Sperm whales roam the deep waters of all the oceans, though they seldom approach polar ice fields and are most common in temperate and tropical latitudes. They have also be seen occasionally near coastlines in the Gulf of Mexico, where they were once quite common.
Sperm whales swim through deep waters to depths of 2 miles, apparently limited in depth only by the time it takes to swim down and back to the surface. Their distributions are depend upon season and sexual/social status, however they are most likely to be found in waters inhabited by squid- at least 1,000 m deep and with cold-water upswellings. Because they are so well-adapted for deep water swimming, they are in real danger of stranding when they move inshore.
Above weights are given for mature male giant sperm whales. Females only weigh about 1/3 as much as males. Males may reach 19 m while females are only 12 meters. Newborn calves measure about 4 m and are about 1/25 the weight of females.
The enormous (up to 1/3 of total body length), box-like head of Physeter catodon sets it apart from all other species. The head contains a spermaceti organ whose function is not entirely known. It may serve to focus and reflect sound or may be a cooling organ to diminish the whale's volume and its buoyancy during prolonged dives. The giant sperm whale has the largest of mammalian brains in terms of sheer mass (approximately 9 kg). The blowhole slit is S-shaped and positioned on the left side of the head. There are 18-28 functional teeth on each side of the lower jaws, but the upper teeth are few, weak and nonfunctional. The lower teeth fit into sockets in the upper jaw. The gullet of Physeter catodon is the largest among cetaceans; it is in fact the only gullet large enough to swallow a human.
The dorsal fin is replaced by a hump and by a series of longitudinal ridges on the posterior part of the back, and the pectoral fins are quite small, approximately 200 cm. long. Tail flukes are 400-450 cm. The blubber layer of the giant sperm whale is quite thick, up to 35 cm. With respect to coloration, males often become paler and sometimes piebald with age. Both sexes have white in the genital and anal regions and on the lower jaws.
These whales have a polygamous mating system. During the breeding season, breeding schools composed of 1-5 large males and a mixed group of females and males of various ages form. At this point, there is intense competition among the males for females (including physical competition resulting in battle scars all over the heads of males). Only about 10-25% of fully adult males in a population are able to breed.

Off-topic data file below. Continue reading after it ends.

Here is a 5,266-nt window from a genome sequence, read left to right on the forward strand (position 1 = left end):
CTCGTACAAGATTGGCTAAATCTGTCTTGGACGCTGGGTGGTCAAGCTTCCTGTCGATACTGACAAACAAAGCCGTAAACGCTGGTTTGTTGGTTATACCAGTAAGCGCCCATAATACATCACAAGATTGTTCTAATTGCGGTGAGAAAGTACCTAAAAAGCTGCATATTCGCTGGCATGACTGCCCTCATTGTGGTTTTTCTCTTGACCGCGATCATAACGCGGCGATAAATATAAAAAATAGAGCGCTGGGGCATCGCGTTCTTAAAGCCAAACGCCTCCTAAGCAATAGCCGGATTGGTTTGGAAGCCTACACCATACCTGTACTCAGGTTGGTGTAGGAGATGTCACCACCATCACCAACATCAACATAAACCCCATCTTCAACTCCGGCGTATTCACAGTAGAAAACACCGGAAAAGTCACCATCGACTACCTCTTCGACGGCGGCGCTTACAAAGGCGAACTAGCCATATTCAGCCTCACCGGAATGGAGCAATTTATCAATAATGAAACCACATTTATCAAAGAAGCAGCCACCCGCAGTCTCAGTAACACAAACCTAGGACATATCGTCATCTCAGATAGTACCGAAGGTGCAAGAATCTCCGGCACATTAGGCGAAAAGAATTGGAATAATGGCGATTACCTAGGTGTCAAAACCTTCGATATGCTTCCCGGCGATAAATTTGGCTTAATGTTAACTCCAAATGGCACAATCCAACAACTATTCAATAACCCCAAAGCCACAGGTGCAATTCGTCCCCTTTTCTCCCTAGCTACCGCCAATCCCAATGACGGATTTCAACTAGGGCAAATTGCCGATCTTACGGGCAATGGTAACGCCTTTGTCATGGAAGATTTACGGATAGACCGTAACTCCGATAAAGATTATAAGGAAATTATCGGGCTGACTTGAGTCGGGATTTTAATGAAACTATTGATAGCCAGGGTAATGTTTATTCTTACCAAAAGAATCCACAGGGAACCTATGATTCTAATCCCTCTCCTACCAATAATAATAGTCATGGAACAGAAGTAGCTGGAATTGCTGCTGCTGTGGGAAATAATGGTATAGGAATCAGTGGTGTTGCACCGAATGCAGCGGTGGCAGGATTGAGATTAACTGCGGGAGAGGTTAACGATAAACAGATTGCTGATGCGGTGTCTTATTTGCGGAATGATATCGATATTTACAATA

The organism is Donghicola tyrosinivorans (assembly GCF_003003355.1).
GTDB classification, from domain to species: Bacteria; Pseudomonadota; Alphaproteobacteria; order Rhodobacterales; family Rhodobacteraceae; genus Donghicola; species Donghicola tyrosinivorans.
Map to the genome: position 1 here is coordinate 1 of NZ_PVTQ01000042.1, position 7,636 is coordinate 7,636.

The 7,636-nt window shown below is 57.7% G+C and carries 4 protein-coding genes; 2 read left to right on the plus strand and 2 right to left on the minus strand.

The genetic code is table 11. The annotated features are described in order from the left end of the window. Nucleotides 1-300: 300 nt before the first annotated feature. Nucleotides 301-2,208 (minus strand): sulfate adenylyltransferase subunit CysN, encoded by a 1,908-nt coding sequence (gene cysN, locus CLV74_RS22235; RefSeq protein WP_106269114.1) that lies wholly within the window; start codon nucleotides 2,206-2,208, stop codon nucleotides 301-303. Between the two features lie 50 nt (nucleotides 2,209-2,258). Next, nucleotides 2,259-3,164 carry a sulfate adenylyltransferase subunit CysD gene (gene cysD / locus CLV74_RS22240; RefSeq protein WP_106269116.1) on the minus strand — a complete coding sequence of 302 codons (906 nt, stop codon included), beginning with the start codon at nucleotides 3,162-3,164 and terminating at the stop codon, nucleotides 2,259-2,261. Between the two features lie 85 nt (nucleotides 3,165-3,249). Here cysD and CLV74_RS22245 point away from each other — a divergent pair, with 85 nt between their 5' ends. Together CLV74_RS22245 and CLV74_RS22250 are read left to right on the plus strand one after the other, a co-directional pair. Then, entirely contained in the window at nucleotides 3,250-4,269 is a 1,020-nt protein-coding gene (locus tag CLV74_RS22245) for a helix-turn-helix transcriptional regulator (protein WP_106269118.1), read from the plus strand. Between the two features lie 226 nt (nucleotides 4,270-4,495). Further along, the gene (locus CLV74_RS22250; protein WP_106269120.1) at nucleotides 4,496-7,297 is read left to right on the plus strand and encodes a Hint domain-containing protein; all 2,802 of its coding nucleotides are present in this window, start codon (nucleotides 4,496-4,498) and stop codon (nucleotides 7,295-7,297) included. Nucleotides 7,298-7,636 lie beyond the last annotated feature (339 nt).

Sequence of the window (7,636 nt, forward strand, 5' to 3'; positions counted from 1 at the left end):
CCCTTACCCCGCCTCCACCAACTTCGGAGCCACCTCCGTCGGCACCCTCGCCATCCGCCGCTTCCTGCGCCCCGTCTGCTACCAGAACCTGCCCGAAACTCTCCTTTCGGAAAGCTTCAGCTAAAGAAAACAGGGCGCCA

Females mature sexually at 8-11 years, and males mature at approximately 10 years, although males do not mate until 25-27 years old because they do not have a high enough social status in a breeding school until that point. Maximum known life span is 77 years. Gestation period is 14-16 months and a single calf is born, which nurses for up to 2 years. The reproductive cycle occurs in females every 2-5 years. The peak of the mating season is in the spring in both Northern and Southern hemispheres so that most calves are born in the fall.
Giant sperm whales are very deep divers and may stay submerged from 20 minutes to over an hour. When they surface, sperm whales typically blow 20-70 times before redescending. They produce a visible spout made by the condensation of the moisture combined with a mucous foam from the sinuses. Giant sperm whales typically swim at speeds no faster than 10 km per hour, but when disturbed they can attain speeds of 30 km per hour.
Giant sperm whales are highly gregarious and group themselves roughly by age and sex in group sizes of 100 or more individuals. Loose family groups of about 30 individuals, however, are more common. Groups are often made up of either bachelor bulls (sexually inactive males) or "nursery schools" of mature females and juveniles of both sexes. Older males are usually solitary except during the breeding season.
Sperm whales use clicking noises for echolocation, but they also make a variety of other sounds including "groans, whistles, chirps, pings, squeaks, yelps, and wheezes" (Ellis 1980). Their voices are quite loud and can be heard many kilometers away with underwater listening devices. Each whale also emits a stereotyped, repetitive sequence of 3-40 or more clicks when it meets another whale. This sequence is known as the whale's "coda."
Physeter catodon feeds mainly on squid (especially giant squid), octopus and deepwater fishes, but it also take sharks and skates. It consumes approximately 3 per cent of its body weight in squid per day.